Copycat Innovation

Pioneers – those innovative “first movers” who enter markets before competitors are often defined as engines of economic growth while imitators are generally scorned as copycats and shameful followers.

Calling someone a copycat isn’t usually a very nice thing to say. Many people think imitation itself has a negative connotation. Despite this, some companies are notorious for fiercely copying each other’s products and services, essentially “stealing” ideas.
While some consumers and firms get frustrated with companies releasing copycat products, the reality is that this results in better products for the consumer.

What consumers and companies fail to realise, is that a copycat company is putting pressure on first mover company to innovate to stay ahead of the game. Over time, these two strategies will continue to innovate and differentiate, pushing the other to do better. What looks like innovation is often actually artful imitation. This is healthy competition, without competition, everything stagnates. When a product that has been in development for one year can be copied and brought to market in a very short time, first mover advantage has lost its … well, advantage. Where innovation brings new things into the world, imitation spreads them; where innovators break the habits, imitators perfect the new one; and while innovators can win big, imitators often win bigger.

Coming up with breakthrough ideas and innovations is indeed tempting and glamorous, if successful. Success could namely be market domination. However, this strategy carries the biggest risks and demands massive efforts and resources. It is an activity that is complex, costly and with very little promise of a return on investment. Work on the successor of the successful product has to start immediately, which means that the successive research budget must be increasingly higher than the original innovation.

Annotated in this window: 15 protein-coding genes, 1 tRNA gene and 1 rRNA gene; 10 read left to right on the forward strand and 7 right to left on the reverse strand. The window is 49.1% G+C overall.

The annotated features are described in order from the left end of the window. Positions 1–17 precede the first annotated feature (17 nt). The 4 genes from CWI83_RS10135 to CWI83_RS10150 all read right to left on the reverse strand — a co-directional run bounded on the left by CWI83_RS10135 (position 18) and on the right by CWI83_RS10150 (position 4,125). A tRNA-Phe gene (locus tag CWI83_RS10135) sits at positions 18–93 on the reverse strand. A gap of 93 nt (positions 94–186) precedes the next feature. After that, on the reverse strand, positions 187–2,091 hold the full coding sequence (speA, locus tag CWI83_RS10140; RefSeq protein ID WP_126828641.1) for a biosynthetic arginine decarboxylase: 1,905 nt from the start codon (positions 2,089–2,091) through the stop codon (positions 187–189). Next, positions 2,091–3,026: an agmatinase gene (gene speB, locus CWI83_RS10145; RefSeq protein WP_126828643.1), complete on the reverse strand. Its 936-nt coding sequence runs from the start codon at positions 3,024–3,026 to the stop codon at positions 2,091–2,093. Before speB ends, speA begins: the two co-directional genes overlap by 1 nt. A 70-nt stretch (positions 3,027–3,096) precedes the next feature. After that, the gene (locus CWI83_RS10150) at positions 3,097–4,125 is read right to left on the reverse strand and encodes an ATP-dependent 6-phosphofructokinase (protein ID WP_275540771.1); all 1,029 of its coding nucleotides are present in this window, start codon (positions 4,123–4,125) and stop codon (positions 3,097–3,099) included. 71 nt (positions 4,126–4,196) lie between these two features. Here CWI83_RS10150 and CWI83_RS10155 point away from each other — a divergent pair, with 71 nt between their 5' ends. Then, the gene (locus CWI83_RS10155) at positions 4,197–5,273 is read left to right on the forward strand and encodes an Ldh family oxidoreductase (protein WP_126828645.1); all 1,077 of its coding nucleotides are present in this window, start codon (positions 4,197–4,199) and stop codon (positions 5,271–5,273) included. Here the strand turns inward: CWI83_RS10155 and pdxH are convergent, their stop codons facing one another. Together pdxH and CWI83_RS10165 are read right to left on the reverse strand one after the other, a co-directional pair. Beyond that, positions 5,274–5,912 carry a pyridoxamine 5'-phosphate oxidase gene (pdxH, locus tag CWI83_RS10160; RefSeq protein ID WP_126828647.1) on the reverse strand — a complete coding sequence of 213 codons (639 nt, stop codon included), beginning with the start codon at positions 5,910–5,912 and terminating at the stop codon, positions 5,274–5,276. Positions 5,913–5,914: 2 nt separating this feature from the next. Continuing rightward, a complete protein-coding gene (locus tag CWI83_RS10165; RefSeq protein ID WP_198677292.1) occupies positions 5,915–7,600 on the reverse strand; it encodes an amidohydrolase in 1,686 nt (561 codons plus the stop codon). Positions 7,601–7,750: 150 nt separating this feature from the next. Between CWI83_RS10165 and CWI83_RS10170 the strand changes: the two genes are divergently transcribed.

In today’s expansive market, it’s challenging to be a copycat. Don’t let that deter you.
Do you want to be a pioneer innovator that carries great risks and get only 2.2% of your possible innovation value?
Or do you want to be in the category of copycat Innovators that could possibly reap 97.8% of the innovation value?

Picasso had a saying: “Bad artists copy, great artists steal.”

Was that provoking reading? – Here’s is the point
Companies can innovate more quickly by standing on the shoulders of their competitors than by constantly starting from scratch.
Smart companies inspires each other, taking some poorly implemented ideas and making them better

The intelligent design approach facing these conditions, and the best and most efficient route to innovation is not imitation or copying, but what we call inspiration.

Smart steps on the road to innovation
Be able to ask the right questions to identify the core issue – identifying the causes and not just the symptoms, look at the market, observe consumers, find the inspirational ideas, convert them, redesign existing components, refine them, improve and optimize them, adapt them, built better, cut to the core, test the ideas and prototyping rather than planning, and make sure to be ethical and respects intellectual property rights.

Design is not about being subtle 
It’s about bringing up the distinctive character of a product and accentuating it. One of the key design principles of great designers is to make the assets of the product positively stand out.
Design is about implementing user needs.
Design runs on the spirit of “put it on the market and see how it goes.” Production cycles are very short and quality may be compromised, but over time some product can be improved and becomes more stable.
It is only on the market a product will prove it’s value.

In other words, it is time to be innovative about inspiration.


© Copycatright Svend Onø

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